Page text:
The mesmeric effect that Obama exerts over the Obamatons is a wonder to behold. He has repudiated almost every promise he made to the Hope Fiends in order to get their votes, yet they keep expecting that he will somehow change back to his old, vote-seeking, self. That is definitely not in the script.

  6. RJ Pisko says:

    As a third generation Albertan (my sons the fourth) I am pleading with President Obama to stop the madness. The unmitigated greed of Alberta – and especially that of Stephen Harper – WILL ruin our planet long before its time; there is no reasonable doubt about that. The Alberta and Harper Conservative governments are the extremists, the radicals hell-bent on amassing wealth at the expense of the environment and qualty of life of the entire world population. The attitude is “well what we’re doing isn’t as bad as what they’re doing so it’s OK”. God help us all if the Keystone is allowed to set what may be the most horrifying precedent ever commited by a world leader. Please, sir, do the right thing.

  7. Bart Flaster says:

    I have seen the future and it’s gassy.

    Nine out of ten… not such a good thing.

    http://money.cnn.com/gallery/news/economy/2012/08/27/expensive-energy-projects/index.html

  8. Bart Flaster says:

    I don’t think and All of the Above Energy policy is going to exclude the pipeline – no matter how much people protest.

  9. Dan Ives says:

    “…to do otherwise would be to undermine your legacy.” – I disagree. When Obama approves Keystone XL, it will not undermine his legacy. It will BE his legacy.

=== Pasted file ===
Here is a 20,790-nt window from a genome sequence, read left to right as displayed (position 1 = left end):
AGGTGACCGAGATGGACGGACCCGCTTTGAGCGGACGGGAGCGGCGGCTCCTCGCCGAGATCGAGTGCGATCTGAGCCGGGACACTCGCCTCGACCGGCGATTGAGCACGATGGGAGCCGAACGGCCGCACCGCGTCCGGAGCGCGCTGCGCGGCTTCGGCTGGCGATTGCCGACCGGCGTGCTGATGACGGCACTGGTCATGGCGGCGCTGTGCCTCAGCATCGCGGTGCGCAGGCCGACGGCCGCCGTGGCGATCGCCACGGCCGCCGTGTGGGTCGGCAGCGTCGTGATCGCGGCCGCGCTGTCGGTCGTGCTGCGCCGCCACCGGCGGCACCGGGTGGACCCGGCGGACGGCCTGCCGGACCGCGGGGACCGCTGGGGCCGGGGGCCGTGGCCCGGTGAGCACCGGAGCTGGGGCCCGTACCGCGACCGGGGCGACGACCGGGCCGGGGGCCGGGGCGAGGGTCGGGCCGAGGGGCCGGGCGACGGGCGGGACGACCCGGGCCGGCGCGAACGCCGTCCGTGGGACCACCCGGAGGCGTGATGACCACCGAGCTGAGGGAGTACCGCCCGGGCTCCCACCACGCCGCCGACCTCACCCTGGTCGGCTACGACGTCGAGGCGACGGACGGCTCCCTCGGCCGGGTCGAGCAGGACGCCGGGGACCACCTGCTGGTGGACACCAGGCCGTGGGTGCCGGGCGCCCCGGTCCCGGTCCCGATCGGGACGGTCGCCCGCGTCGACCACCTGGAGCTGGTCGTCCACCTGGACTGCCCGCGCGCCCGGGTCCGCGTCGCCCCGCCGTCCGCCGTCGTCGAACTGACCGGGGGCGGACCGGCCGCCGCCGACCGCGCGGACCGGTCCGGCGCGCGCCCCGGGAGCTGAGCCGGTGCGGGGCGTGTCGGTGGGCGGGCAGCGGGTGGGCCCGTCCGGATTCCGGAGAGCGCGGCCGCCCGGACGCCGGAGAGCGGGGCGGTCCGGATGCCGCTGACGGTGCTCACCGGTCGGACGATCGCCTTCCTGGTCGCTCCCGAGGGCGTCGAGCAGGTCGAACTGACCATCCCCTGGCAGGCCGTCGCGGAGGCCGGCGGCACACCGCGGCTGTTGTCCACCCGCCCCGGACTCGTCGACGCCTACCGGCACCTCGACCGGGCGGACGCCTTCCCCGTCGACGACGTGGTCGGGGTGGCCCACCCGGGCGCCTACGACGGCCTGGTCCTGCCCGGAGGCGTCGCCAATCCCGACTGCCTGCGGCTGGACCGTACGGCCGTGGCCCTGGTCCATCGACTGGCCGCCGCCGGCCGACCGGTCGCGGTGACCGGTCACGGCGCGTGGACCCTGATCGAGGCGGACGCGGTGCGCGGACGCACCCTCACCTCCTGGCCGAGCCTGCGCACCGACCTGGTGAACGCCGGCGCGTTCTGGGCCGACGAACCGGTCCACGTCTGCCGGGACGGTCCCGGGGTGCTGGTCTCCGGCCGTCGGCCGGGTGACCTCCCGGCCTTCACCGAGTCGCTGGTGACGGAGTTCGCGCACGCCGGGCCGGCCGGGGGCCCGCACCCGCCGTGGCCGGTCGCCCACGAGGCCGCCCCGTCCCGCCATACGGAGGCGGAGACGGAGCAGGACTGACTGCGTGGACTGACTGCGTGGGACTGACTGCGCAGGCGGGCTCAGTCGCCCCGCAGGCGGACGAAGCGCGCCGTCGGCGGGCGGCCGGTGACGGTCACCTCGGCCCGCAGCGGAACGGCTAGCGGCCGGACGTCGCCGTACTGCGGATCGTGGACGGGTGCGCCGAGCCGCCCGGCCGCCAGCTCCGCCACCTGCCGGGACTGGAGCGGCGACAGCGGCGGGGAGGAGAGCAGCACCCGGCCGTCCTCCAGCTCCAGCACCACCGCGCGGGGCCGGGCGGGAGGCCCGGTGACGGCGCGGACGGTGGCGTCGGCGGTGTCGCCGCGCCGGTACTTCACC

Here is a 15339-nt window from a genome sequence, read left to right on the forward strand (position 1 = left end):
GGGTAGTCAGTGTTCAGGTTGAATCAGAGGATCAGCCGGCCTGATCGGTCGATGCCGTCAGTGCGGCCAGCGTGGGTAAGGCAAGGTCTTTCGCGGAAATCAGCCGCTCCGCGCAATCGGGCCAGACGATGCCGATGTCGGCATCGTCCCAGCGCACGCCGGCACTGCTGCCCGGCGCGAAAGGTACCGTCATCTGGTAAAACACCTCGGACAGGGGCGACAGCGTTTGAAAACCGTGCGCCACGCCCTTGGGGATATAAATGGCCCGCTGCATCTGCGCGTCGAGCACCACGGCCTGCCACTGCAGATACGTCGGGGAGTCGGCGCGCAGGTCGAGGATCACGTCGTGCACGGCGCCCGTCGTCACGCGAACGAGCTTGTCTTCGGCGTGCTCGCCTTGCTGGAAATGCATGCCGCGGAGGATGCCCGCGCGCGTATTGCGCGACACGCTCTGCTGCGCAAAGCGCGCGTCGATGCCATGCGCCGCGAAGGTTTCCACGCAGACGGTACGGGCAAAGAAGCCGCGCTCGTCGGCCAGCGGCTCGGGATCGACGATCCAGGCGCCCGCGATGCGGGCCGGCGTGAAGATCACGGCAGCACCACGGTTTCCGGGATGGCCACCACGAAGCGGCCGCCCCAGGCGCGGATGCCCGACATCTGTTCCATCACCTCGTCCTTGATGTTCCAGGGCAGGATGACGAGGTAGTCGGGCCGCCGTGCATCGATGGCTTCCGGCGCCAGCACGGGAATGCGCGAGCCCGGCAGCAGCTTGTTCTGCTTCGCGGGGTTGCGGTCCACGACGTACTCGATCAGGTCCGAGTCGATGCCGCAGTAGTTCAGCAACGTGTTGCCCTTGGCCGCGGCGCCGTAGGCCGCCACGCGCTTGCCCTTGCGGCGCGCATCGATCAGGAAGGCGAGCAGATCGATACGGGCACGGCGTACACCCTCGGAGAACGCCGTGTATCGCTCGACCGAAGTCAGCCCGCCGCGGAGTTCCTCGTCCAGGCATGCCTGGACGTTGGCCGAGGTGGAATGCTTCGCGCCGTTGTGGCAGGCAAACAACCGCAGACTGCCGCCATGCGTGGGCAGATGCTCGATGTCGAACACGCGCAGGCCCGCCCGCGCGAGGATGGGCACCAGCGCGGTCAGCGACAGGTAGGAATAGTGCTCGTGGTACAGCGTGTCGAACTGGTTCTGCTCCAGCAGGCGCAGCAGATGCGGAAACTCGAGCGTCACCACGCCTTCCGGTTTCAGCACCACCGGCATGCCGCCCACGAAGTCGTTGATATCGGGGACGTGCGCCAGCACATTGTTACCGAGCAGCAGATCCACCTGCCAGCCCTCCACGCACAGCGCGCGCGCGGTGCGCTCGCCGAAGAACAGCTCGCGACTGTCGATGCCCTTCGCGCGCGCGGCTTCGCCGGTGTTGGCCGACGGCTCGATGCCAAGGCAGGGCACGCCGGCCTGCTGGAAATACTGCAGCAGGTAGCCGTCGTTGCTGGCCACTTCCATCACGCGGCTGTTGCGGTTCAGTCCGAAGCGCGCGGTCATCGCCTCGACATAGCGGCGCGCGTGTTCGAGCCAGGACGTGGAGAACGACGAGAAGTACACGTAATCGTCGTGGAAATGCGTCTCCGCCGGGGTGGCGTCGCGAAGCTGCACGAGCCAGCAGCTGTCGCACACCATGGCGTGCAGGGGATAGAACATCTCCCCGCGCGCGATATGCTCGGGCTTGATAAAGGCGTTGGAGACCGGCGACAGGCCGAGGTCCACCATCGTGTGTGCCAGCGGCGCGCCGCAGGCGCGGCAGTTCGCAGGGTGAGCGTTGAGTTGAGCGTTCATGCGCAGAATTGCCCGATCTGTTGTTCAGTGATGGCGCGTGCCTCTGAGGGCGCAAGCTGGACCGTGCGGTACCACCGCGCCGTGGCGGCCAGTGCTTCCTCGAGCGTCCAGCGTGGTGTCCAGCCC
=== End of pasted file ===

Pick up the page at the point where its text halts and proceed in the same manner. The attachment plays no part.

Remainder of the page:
Of course, once he approves it, will his devout followers finally abandon him and his party?

  10. Paul Magnus says:

    What legacy? Would help repair one…

  11. Endofmore says:

    The keystone pipeline means jobs, no matter that it also adds to global suicide.
    Short termism is everything in this game
    Sell the oil and let’s all get paid

    • Sundownlf says:

      You hit the nail on the head: “Sell the oil and let’s all get paid.” Tricky part is, though, that the oil is NOT doing anything for the U.S. – It will be sent overseas, to the highest bidder/s and we will see NO benefit from it!

      We get the damage to our country – ‘they’ (?) get the money.

      What a ‘fracked’ system it is!

  12. Attu Ritsch says:

    What legacy???

  13. Mary Shaffer says:

    For the future generations an obvious action. Please be the smart president we elected you to be.

  14. Bradley Porter says:

    Lots of people have heard about the controversy over the northern section of the Keystone XL pipeline — that section is still awaiting approval from the federal government. But I point out that President Obama has already endorsed the southern stretch of the pipeline. This is concerning, I feel he will cave and if not him, then the next person in line. This is sadly probably inevitable

  15. This is such an important issue Mr. Romm. I wrote my own post over at Unnatural Disasters about Obama’s potentially tarnished legacy should he decide to empower State to approve this monstrosity. “Game over” indeed.

    http://unnaturaldisasters.org/2013/01/15/president-obama-and-keystone-xl/